Coming Out Of Grief – The Process And the Problem

This article deals with the stages of healing, healing your grief. Denial, anger, fear, and so on.

The most important distinction I can add is: check your cone of vision. If your cone of vision is narrow, everything is colored or filled with your grief: the context of life becomes your grief, independent of the content of life.

In addition to that, when you are grief stricken, you start interacting with unreality, and avoid reality.

If there is any hint of "no" in your thoughts, you are interacting with unreality. There is NO no in reality.

I learned this through my own grieving process almost 20 years ago, when my mother died.

She was in Hungary and I was in New Jersey. I didn't even know she wasn't well until after she died.

My whole grief was about what I didn't, could not do, and what we could not do together.

All unreality.

When I came to terms with that, that all grieving is about unreality, I started to tell the truth about reality: I was in New Jersey and she was in Hungary and she died. If I am interested in doing all the things I planned to do with her: I surely will find the time and opportunity to do it with myself or with someone else.

Stabs of grief were still there, but only occasionally.

When you find what's real, your love, your appreciation, you will have a time that if they could watch you, they would love to watch. Instead, they are watching you crying yourself into oblivion, turn to drinking, or sex, or gambling... If they could grieve, they would have a good reason now, watching you.

Grief strikes every one of us sometime or the other in our lives. Many of us find it difficult to come out of it. People get stuck in grief and find it unable to move forward. The situation is similar to a vehicle getting stuck in deep mud and not moving out of it despite frantic efforts made by people.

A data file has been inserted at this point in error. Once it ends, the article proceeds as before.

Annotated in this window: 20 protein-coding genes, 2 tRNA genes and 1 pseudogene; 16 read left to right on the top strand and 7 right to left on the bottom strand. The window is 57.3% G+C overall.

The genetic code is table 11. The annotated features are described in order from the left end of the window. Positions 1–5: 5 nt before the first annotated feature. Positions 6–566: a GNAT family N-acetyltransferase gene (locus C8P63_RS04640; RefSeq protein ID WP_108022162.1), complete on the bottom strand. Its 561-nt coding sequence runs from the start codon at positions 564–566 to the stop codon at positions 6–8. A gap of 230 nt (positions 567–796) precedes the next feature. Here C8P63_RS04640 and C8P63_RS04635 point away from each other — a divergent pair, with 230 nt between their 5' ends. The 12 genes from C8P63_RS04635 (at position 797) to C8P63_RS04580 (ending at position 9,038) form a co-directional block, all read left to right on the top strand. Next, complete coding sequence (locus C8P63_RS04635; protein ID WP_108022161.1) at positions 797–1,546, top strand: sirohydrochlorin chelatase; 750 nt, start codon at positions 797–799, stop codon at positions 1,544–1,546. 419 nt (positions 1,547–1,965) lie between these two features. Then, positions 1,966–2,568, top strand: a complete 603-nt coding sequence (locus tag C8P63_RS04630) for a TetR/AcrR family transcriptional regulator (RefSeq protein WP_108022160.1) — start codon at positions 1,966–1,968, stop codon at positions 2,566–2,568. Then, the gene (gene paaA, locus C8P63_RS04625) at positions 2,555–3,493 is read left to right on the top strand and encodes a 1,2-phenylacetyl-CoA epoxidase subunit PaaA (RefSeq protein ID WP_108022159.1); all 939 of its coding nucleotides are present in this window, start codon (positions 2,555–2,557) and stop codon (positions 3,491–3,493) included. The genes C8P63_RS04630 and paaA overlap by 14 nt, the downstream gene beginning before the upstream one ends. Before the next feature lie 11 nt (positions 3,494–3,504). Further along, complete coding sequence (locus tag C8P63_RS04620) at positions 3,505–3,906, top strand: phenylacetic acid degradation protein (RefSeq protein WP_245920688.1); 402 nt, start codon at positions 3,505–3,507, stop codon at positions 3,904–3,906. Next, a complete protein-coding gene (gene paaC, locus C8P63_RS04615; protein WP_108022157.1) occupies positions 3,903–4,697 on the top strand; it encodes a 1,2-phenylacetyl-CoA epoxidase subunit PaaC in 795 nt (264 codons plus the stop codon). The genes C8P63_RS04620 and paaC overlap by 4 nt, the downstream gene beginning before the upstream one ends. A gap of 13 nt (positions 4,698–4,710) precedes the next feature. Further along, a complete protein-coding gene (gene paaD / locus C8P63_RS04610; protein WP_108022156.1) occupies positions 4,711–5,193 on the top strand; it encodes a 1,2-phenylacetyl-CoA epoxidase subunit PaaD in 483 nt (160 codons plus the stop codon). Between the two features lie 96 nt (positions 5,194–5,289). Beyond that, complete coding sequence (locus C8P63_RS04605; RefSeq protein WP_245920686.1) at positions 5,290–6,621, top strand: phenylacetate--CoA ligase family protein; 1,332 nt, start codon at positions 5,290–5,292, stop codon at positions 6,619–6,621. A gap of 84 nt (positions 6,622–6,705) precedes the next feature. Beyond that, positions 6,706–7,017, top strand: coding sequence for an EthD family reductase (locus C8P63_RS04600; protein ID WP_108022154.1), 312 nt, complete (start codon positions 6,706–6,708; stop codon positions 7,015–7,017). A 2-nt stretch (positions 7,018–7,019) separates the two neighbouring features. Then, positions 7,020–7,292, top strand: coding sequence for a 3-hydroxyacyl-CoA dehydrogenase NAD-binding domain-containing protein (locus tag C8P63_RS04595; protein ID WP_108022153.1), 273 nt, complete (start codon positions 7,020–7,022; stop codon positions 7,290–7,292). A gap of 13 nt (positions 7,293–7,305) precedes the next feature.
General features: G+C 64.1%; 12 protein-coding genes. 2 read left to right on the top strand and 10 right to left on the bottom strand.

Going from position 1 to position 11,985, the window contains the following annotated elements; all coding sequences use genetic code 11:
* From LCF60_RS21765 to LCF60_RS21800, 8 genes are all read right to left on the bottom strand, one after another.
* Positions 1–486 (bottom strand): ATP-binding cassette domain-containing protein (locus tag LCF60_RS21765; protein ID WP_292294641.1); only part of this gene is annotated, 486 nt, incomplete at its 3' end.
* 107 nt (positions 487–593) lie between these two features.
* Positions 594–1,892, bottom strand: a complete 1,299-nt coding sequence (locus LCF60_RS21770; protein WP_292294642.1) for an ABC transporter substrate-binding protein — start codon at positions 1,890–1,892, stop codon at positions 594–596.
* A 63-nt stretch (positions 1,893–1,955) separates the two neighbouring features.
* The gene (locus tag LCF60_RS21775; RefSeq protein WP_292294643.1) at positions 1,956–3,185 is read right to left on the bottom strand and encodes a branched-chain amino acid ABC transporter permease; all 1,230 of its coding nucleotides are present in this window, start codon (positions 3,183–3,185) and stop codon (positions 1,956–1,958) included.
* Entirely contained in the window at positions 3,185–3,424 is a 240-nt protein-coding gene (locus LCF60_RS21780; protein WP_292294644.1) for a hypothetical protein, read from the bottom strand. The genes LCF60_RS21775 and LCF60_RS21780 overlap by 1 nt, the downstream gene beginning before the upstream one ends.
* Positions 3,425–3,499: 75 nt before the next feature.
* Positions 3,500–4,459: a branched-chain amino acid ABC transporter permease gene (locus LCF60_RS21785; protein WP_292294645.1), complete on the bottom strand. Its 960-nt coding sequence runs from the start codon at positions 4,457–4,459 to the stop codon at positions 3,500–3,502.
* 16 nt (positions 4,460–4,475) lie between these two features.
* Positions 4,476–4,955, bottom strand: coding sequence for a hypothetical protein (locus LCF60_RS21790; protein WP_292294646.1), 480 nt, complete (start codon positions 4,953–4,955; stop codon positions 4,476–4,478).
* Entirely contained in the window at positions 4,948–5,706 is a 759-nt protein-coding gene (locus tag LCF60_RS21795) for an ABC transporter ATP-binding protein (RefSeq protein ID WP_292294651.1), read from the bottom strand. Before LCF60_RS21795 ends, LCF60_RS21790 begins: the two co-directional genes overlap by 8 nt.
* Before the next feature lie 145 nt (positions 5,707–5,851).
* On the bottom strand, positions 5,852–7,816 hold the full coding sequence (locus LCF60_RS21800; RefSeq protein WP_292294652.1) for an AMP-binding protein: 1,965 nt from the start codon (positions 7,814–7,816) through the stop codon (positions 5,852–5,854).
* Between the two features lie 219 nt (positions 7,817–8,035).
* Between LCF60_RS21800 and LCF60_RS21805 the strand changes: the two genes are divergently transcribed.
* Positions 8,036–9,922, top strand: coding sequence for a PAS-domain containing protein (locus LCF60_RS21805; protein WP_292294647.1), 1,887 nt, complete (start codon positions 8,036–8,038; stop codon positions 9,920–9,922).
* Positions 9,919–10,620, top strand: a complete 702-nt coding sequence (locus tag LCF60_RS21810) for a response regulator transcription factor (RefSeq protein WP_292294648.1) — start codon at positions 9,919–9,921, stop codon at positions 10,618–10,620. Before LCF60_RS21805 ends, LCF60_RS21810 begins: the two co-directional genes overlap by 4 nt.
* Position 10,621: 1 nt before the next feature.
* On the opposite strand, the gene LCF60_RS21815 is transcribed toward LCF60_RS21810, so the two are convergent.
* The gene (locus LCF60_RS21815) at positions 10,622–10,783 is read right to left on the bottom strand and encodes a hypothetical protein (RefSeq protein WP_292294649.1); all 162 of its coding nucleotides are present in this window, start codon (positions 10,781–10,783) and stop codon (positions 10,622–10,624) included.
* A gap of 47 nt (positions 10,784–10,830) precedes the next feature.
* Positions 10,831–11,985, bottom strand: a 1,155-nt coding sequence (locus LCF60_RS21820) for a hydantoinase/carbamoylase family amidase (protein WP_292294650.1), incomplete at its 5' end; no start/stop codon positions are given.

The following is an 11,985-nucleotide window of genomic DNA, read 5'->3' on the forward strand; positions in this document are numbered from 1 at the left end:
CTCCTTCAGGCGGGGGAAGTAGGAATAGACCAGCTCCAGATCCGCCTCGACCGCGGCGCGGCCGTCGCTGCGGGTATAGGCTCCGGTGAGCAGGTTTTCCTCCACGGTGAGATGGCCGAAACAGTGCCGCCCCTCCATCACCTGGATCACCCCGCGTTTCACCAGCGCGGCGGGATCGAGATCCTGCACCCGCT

Coming out of grief is very important for us to progress. But several factors inhibit this process. The most important of them is the state of denial. Many people will find it difficult to accept the happening of a sad event. The obsessive belief 'This cannot happen to me' is so deeply entrenched in our minds that we refuse to see the reality that stands before us.

The grief can be the result of a natural event like the death of a person close to us, an unexpected financial loss etc. It can also be the result of someone acting against us. It can be an act of cheating, betrayal or just being let down by someone whom we trusted. The initial response will always be to deny the happening. This state of denial will persist for a while. We sometimes read about someone living with the corpse of a person dear to them for several days, unmindful of the stink emanating from the disintegrating body. These are examples of extreme states of denial.

The second stage is anger. Once we accept (or are forced to accept) what has happened, then the belief 'This cannot happen to me' turns into a question, 'how can this happen to me?' We show our anger either on the people whom we perceive to be the cause of our grief or on the world at large or the cruel fate for allowing this to happen. It is a kind of protest against the 'injustice' done to us.

The third stage is the stage of fear. Once we realize that our anger has no force and can do nothing to undo what has happened, we are likely to be gripped by a feeling of insecurity and fear. 'If this can happen to me, what other things can happen?' becomes the haunting feeling. This kind of thought makes us weak and depressed.

At this stage, we are so confused that we will not accept any help from others. We feel lonely and suffer our feelings in that state of loneliness.

Overcoming these stages of grief and moving ahead is the real challenge. If you can't do it yourself, you should take help from others because what is important is that you come back to normalcy and continue with your life. You have not only tasks waiting for you but also people looking forward to your support.

Two things are important in life. Self development and maintaining good relationships. If you want to be happy and successful, you should focus on these two areas of personal success and harmonious relationships.

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Author: Sophie Benshitta Maven

award winning architect, magazine publisher, transformational and spiritual coach and teacher, self declared Avatar